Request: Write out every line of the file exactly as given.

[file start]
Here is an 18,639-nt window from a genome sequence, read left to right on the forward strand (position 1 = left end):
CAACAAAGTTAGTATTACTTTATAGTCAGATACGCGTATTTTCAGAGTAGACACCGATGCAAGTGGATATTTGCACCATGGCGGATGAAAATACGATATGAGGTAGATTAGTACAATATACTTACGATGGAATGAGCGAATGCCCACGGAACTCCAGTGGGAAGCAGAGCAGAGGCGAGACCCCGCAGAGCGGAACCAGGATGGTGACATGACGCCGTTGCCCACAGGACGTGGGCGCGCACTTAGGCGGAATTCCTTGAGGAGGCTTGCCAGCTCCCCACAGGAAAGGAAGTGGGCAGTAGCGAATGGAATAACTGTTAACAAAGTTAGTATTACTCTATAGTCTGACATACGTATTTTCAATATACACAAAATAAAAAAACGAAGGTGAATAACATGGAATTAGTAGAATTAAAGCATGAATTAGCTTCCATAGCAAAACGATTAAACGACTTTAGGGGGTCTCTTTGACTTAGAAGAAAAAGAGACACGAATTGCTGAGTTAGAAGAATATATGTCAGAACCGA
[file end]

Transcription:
Here is an 18,639-nt window from a genome sequence, read left to right on the forward strand (position 1 = left end):
CAACAAAGTTAGTATTACTTTATAGTCAGATACGCGTATTTTCAGAGTAGACACCGATGCAAGTGGATATTTGCACCATGGCGGATGAAAATACGATATGAGGTAGATTAGTACAATATACTTACGATGGAATGAGCGAATGCCCACGGAACTCCAGTGGGAAGCAGAGCAGAGGCGAGACCCCGCAGAGCGGAACCAGGATGGTGACATGACGCCGTTGCCCACAGGACGTGGGCGCGCACTTAGGCGGAATTCCTTGAGGAGGCTTGCCAGCTCCCCACAGGAAAGGAAGTGGGCAGTAGCGAATGGAATAACTGTTAACAAAGTTAGTATTACTCTATAGTCTGACATACGTATTTTCAATATACACAAAATAAAAAAACGAAGGTGAATAACATGGAATTAGTAGAATTAAAGCATGAATTAGCTTCCATAGCAAAACGATTAAACGACTTTAGGGGGTCTCTTTGACTTAGAAGAAAAAGAGACACGAATTGCTGAGTTAGAAGAATATATGTCAGAACCGA